In computer science, functional programming is a programming paradigm that treats computation as the evaluation of mathematical functions and avoids state and mutable data. It emphasizes the application of functions, in contrast to the imperative programming style, which emphasizes changes in state. Functional programming has its roots in lambda calculus, a formal system developed in the 1930s to investigate function definition, function application, and recursion.
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Animation
The bouncing ball animation (below) consists of these six frames. This animation moves at 10 frames per second. Animation is the rapid display of a sequence of images of 2-D or 3-D artwork or model positions to create an illusion of movement. The effect is an optical illusion of motion due to the phenomenon of persistence of vision, and can be created and demonstrated in several ways.
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Denotational semantics
In computer science, denotational semantics (initially known as mathematical semantics or ScottÂ¿Strachey semantics) is an approach to formalizing the meanings of programming languages by constructing mathematical objects (called denotations) which describe the meanings of expressions from the languages. Other approaches to providing a formal semantics of programming languages include axiomatic semantics and operational semantics.
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Interpreter (computing)
In computer science, an interpreter normally means a computer program that executes, i.e. performs, instructions written in a programming language.
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Interval arithmetic
Interval arithmetic, interval mathematics, interval analysis, or interval computation, is a method developed by mathematicians since the 1950s and 1960s as an approach to putting bounds on rounding errors and measurement errors in mathematical computation and thus developing numerical methods that yield reliable results. Very simply put, it represents each value as a range of possibilities.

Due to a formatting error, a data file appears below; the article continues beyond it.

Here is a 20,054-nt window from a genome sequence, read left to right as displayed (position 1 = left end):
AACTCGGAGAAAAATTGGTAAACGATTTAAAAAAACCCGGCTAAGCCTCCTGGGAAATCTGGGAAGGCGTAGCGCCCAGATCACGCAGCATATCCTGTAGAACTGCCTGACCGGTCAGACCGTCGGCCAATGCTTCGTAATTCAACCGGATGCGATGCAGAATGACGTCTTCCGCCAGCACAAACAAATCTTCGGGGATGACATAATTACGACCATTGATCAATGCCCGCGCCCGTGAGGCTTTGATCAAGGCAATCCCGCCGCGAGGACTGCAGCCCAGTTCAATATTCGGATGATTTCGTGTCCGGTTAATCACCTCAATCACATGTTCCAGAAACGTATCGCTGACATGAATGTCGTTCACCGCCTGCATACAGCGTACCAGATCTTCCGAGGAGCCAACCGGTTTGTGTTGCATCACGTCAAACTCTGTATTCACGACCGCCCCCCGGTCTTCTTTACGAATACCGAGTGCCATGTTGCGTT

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Acceleration
In physics, acceleration is the rate of change of velocity with time. In one dimension, acceleration is the rate at which something speeds up or slows down. For example, a car driving away (from standstill) is increasing its speed and is thus accelerating. Similarly, a car braking to stop in front of a traffic light is still said (in physics) to undergo acceleration, although now a negative one. In common speech, it is said to be decelerating.
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Data type
In certain technical fields, a data type is a classification identifying one of various types of data, such as real-valued, integer or Boolean, that determines the possible values for that type; the operations that can be done on values of that type; the meaning of the data; and the way values of that type can be stored.
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Information architecture
Information architecture (IA) is the art and science of organizing and labelling websites, intranets, online communities and software to support usability. It is an emerging discipline and community of practice focused on bringing together principles of design and architecture to the digital landscape. Typically it involves a model or concept of information which is used and applied to activities that require explicit details of complex information systems.
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